"Dial" as a verb: Words that survive despite obsolete origins

I can’t recall the last time I saw a rotary dial on a telephone, but everybody still understands, “Dial now! Operators are standing by!”

Got any others?

I still “tape” something I want to watch later and then “rewind” the DVD to see something again

“Hanging up” a phone.

Bubblejet, laser or photographic “printing,” which doesn’t involve a (verb-from) press.


“Hold on–somebody’s on my other line,” is kinda funny considering I have only had a cell phone for years. (It’s also funny that i still occasionally pick up my cell phone and hold it to my ear, listening for the freakin’ dial tone.)

I know a ten year old who had never heard a busy signal til a couple of months ago. He thought something was wrong with the phone. Will the “busy signal” hold on indefinitely? :smiley:

My parents still call the remote control “the clicker” even though I’ve never seen a remote control that makes any kind of clicking sound.

That’s not really obsolete. It’s engine power based on how many (standardised) horses would be necessary to match it. It’s just as relevant, and makes just as much sense now, as when the term was created.

“Log” as in “log on” is actually a doubly obsolete usage by now: we don’t sign a paper journal to access a computer, and we don’t tow a treetrunk behind it to measure and write down how far it’s travelled.

And “film”. Film hasn’t been a thin coating of anything for a while now.

We still “type” on the computer, even though we are not causing pieces of metal with raised letters (i.e., type) to strike paper.

Similar to what Larry Mudd said about “hanging up a phone”, how about a phone is “off the hook”?

Unless you’re a photographer, in which case it’s still a gelatinous film of photo-sensitive emulsion on a plastic base. :cool:

Then there is “eFilm”, which is in fact flash memory, but that’s pure marketing. :rolleyes:

Speaking of photography, even in digital cameras which do not have mechanical shutters, I still occasionally hear someone talk about snapping a photo.

And in the field of firearms, people talk about clips of ammunition, even though most modern firearms use removable box magazines, and not ammo clips, where the bullets were all attached to each other until the gun was loaded (or, in some cases, until it was actually fired).

This one is specific to the military, whenever an enlisted person receives a promotion, they get their ranks “pinned on” by their friends, coworkers, and generally anyone within line of sight, even though the ranks are almost always sewn on before they come to work. Basically, this entails everyone lining up to punch the new rank as hard as they can, presumably to make sure the “pin” holding it on is in good and deep.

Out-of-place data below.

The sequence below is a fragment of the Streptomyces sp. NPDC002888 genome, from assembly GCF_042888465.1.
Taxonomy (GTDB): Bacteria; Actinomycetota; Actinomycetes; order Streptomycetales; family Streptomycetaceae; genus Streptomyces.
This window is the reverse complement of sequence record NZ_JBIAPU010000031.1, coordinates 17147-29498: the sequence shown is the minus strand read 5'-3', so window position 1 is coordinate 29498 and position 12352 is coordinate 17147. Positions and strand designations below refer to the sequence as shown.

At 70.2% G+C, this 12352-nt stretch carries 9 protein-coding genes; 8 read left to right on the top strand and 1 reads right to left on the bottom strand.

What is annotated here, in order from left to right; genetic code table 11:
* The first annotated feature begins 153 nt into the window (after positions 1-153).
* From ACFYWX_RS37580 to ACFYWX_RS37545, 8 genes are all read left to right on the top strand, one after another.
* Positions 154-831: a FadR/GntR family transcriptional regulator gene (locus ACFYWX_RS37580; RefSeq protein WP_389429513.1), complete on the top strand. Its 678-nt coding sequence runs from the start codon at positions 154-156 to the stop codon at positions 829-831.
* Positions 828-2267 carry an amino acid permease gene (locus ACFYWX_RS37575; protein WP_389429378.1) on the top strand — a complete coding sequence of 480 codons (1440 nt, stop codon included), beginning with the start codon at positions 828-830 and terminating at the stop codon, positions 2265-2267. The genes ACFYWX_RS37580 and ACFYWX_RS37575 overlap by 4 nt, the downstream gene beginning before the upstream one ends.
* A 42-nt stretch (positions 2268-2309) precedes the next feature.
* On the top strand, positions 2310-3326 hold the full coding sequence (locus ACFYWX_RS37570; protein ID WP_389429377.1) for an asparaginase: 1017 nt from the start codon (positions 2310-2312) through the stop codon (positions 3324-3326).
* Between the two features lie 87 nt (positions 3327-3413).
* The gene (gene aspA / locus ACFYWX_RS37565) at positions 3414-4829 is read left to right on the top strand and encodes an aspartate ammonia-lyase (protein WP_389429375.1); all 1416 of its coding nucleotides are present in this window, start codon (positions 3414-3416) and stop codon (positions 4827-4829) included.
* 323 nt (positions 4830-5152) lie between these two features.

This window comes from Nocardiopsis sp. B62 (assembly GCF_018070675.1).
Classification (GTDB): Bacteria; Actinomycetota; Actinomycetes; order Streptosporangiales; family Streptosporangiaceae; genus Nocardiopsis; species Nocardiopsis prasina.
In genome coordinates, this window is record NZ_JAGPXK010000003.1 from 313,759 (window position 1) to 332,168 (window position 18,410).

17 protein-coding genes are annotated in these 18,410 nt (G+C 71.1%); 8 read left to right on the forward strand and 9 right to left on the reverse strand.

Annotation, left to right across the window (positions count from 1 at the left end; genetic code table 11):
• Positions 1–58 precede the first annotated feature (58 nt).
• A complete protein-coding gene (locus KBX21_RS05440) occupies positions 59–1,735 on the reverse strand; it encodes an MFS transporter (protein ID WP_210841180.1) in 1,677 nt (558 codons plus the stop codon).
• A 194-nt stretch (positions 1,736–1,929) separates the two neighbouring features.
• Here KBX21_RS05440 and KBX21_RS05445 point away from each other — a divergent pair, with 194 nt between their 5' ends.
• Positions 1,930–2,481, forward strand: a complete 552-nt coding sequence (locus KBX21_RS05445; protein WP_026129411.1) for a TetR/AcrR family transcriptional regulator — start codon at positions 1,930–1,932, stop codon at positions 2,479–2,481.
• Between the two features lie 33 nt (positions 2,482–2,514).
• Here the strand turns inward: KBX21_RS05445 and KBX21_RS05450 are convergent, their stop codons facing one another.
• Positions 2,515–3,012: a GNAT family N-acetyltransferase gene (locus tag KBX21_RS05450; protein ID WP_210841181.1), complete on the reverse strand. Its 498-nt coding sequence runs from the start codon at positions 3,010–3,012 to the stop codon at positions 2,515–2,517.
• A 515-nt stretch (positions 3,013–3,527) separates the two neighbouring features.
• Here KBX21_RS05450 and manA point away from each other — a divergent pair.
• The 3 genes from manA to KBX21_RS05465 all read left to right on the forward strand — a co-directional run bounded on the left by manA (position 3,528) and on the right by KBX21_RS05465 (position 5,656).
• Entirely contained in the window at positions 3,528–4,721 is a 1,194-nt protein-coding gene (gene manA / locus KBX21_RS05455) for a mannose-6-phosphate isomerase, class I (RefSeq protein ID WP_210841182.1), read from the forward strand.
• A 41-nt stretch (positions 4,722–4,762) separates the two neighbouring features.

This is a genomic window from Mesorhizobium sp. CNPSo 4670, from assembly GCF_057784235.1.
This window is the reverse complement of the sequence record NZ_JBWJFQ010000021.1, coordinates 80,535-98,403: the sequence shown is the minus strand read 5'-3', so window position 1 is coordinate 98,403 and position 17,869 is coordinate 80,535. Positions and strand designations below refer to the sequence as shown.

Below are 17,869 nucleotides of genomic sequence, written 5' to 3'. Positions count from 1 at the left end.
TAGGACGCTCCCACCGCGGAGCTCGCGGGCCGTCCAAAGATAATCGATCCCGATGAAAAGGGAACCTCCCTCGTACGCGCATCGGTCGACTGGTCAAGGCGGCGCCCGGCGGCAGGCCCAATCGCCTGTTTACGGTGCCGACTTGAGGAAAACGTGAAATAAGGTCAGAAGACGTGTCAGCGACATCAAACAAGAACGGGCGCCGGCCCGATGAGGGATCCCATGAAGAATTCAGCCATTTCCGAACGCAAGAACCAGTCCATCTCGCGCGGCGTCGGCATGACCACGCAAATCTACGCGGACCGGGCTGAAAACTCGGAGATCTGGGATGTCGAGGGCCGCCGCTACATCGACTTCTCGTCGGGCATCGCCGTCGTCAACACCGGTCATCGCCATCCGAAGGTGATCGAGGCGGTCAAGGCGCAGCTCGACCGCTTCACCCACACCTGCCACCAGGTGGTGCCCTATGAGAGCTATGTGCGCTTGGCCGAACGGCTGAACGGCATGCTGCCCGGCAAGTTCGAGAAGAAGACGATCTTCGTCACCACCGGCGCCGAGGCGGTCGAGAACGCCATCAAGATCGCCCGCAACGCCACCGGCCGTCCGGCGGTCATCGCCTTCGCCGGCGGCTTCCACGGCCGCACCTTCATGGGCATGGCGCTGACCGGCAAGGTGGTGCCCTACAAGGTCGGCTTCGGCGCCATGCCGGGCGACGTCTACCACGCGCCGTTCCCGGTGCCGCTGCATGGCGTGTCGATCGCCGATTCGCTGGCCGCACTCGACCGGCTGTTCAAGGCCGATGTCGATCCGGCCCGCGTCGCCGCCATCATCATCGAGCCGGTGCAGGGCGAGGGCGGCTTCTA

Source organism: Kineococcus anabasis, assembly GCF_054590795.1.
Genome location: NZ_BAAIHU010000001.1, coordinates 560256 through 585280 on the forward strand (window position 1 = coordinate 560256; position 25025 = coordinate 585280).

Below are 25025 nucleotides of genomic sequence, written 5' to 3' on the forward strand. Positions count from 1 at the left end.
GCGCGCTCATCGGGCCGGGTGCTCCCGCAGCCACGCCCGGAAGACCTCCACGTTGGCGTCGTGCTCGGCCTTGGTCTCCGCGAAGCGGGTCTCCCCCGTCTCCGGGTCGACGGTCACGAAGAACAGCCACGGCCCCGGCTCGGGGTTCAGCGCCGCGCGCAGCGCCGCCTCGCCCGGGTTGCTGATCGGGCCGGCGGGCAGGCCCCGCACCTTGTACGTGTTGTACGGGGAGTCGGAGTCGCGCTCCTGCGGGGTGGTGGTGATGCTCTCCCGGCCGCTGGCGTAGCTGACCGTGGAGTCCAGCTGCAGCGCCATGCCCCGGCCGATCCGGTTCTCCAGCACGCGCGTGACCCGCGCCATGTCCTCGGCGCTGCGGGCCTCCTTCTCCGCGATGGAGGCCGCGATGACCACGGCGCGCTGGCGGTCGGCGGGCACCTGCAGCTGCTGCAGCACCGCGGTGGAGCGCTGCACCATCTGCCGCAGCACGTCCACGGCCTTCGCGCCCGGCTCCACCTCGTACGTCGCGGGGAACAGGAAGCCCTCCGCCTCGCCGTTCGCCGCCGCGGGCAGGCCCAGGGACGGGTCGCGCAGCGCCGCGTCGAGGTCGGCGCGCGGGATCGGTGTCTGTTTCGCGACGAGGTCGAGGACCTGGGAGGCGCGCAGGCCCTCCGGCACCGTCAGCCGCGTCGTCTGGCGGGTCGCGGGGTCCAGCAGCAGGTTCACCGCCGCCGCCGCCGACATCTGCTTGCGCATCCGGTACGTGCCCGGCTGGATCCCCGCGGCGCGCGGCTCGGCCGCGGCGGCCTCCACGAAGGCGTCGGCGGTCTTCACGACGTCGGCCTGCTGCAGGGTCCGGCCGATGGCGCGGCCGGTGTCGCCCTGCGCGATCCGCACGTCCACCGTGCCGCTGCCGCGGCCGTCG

Of course, that’s in the Air Force where we still wear our stripes on the sleeves. Do soldiers in the Army now punch each other in the sternum to celebrate promotions?

[QUOTE=Scissorjack…and we don’t tow a treetrunk behind it to measure and write down how far it’s travelled.[/QUOTE]

Goddammit! now you tell me.

Ageing myself but I well remember a couple of TVs with a remote that involved several small cylinders within that were thumped by a bar released much like the trigger of a single-action pistol. The varied cylinder lengths produced varied frequencies and it was that noise, a “clicking” sound, that performed the function. While noisy, it required no batteries whatsoever, just ‘thumbpower.’

While we still “iron” our clothes, the only ones I see anymore actually made from iron are in antique shops and holding open parlor doors. I’m guessing they’re now stainless steel or some other alloy.

Although we “cc” people in e-mails and with printed letters, carbon paper is not used for the process any more.

Do the police still record arrests in a “book”?

Of course, who wants to hear “Add 'em to the offender database, Danno”?

You “drive” a car even though it is not drawn by horses or oxen.

You “sail” a diesel- or gasoline-powered ship or boat.

You “fire” a gun even though the process does not involve putting a burning fuse to the powder-pan or touchhole. (That one is debatable, as the trigger causing the hammer to strike the cartridge does produce a form of “fire”.)

We still measure time in “quarters” and “halfs,” though it’s no longer measured on a clockface circle.

Computers and software still get “bugs,” and we still “de-bug” them, even though there are no longer real moths getting caught and fried in switches.

Most people don’t “roll down” their car windows anymore.

Slight hijack: In movies or on TV there will be a scene in a club or bar. Someone says something inappropriate and the music suddenly stops to the sound of a needle scratching across an album. Why do they keep using this sound and how much longer will it be relevant before kids start asking, “What the hell is that?”

You don’t have to have a clock face to divide hours into fractions.

I don’t “dial” the phone. I punch.

Punch someone in Pomona.